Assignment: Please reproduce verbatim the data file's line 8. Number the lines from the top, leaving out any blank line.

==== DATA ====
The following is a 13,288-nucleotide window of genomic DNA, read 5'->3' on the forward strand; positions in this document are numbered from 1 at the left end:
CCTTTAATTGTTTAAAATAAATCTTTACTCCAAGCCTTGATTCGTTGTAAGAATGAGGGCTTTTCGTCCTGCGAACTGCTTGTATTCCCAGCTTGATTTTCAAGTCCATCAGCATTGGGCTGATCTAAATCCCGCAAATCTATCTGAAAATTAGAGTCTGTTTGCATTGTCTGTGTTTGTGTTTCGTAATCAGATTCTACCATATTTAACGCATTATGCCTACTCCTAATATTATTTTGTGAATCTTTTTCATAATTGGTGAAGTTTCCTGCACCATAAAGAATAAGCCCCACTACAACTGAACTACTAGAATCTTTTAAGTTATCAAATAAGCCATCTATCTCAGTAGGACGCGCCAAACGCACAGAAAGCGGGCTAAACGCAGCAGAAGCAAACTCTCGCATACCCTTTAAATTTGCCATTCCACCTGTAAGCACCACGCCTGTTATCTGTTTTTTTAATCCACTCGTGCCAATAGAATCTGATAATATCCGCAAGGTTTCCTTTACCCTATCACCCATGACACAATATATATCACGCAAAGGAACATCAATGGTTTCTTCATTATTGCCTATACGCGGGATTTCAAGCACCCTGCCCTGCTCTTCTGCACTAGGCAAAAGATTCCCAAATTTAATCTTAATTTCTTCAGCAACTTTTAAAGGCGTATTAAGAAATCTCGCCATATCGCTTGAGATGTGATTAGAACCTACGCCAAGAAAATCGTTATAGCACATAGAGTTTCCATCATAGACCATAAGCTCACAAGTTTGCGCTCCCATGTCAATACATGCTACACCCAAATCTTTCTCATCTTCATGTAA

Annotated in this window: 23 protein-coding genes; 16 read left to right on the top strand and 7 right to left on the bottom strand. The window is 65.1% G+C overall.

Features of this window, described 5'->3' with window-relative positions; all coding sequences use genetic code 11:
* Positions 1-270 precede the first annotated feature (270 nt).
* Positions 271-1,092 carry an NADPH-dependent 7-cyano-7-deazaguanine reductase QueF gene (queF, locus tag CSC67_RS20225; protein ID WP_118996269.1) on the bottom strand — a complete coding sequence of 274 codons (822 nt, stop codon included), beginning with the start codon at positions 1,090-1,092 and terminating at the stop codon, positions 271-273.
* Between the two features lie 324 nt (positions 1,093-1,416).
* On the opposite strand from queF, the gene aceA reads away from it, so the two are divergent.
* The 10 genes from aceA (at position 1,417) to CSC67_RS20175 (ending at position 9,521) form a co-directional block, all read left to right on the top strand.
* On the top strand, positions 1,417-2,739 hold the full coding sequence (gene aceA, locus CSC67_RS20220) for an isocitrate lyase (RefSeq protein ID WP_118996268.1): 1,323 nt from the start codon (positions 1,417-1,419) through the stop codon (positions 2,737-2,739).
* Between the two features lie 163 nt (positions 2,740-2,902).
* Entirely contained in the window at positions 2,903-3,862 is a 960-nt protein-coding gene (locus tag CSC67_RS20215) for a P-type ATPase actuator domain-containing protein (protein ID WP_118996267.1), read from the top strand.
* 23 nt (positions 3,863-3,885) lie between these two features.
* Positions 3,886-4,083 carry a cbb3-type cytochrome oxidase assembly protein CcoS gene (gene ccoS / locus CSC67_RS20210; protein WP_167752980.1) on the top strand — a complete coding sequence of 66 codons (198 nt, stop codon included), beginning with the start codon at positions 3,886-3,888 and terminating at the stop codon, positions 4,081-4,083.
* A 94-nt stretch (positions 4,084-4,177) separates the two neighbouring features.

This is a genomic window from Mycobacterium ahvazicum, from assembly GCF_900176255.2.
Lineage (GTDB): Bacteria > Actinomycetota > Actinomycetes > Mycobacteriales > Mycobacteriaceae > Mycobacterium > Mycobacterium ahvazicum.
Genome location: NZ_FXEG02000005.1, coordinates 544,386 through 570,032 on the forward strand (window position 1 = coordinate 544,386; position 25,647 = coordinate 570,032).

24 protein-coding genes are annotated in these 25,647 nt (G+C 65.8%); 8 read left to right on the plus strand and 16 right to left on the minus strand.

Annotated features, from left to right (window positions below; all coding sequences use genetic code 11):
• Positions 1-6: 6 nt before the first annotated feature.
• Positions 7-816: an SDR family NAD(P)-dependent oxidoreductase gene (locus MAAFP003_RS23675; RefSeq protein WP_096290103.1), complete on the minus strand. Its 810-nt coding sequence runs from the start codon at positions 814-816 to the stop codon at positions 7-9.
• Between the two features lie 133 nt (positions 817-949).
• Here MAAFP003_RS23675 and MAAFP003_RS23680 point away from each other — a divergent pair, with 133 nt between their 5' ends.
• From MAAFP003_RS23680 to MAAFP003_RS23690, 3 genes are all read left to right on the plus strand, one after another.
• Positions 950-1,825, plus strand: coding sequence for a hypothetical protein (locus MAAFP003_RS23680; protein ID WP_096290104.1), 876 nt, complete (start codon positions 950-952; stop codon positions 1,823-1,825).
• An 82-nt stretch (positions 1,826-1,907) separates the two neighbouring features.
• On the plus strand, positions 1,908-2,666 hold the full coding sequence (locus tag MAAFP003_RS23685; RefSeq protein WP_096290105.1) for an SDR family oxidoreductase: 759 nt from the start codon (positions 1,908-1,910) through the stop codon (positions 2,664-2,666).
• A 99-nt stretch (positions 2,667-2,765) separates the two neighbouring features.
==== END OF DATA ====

* On the opposite strand from queF, the gene aceA reads away from it, so the two are divergent.